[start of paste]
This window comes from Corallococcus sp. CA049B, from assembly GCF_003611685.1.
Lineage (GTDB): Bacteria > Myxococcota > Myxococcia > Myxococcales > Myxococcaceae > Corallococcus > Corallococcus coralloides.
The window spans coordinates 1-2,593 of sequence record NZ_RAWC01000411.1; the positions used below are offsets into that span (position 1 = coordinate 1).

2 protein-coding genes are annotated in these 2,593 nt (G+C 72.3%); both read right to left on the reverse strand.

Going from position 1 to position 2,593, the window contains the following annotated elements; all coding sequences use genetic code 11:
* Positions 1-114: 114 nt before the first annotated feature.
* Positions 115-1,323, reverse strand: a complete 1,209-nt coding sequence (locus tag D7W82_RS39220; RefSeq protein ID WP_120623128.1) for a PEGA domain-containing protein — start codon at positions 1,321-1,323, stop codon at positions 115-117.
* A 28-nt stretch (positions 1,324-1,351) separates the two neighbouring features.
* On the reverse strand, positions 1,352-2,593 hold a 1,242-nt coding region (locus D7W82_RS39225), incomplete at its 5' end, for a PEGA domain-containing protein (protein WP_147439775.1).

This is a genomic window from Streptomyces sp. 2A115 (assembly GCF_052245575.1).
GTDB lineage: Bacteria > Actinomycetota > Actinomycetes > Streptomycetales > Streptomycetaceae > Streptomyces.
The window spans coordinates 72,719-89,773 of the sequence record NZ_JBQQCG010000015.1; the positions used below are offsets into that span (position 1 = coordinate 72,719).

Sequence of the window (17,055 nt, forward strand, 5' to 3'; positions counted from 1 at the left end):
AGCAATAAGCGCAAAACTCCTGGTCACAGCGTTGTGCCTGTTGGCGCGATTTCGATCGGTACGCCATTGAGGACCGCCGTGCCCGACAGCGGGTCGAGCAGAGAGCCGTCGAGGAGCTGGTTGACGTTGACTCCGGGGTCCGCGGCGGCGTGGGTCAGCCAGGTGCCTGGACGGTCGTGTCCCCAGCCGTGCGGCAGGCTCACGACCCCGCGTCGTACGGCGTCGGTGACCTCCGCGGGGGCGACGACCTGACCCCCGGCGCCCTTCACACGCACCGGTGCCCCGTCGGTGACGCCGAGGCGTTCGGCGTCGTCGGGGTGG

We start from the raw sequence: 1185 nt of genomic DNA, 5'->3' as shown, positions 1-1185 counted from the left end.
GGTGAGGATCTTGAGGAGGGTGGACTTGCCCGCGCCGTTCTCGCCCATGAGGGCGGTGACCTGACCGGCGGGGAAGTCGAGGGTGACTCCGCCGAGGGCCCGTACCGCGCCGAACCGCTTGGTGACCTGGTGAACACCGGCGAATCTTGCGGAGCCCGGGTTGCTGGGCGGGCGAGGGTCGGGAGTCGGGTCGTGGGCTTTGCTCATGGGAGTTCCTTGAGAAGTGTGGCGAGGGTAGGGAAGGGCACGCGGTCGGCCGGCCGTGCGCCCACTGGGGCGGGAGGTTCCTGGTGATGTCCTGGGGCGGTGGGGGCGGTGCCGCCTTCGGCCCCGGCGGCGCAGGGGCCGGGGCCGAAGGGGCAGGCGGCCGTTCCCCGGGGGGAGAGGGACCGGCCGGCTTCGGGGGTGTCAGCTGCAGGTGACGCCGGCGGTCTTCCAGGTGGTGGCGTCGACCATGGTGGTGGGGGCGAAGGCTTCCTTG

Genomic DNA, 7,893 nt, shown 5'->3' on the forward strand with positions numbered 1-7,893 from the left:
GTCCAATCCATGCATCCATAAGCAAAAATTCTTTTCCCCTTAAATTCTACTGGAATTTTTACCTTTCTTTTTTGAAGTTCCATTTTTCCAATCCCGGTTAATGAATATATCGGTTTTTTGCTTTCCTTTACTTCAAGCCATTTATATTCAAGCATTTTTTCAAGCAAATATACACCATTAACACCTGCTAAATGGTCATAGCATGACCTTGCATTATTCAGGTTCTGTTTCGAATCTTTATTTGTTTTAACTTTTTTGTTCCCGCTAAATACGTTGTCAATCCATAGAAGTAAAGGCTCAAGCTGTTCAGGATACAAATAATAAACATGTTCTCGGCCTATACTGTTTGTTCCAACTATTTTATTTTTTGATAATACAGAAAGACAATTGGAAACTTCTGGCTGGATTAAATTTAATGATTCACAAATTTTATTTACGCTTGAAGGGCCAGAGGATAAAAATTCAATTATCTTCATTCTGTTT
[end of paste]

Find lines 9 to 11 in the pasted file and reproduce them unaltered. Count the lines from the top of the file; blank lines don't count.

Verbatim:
* On the reverse strand, positions 1,352-2,593 hold a 1,242-nt coding region (locus D7W82_RS39225), incomplete at its 5' end, for a PEGA domain-containing protein (protein WP_147439775.1).

This is a genomic window from Streptomyces sp. 2A115 (assembly GCF_052245575.1).
GTDB lineage: Bacteria > Actinomycetota > Actinomycetes > Streptomycetales > Streptomycetaceae > Streptomyces.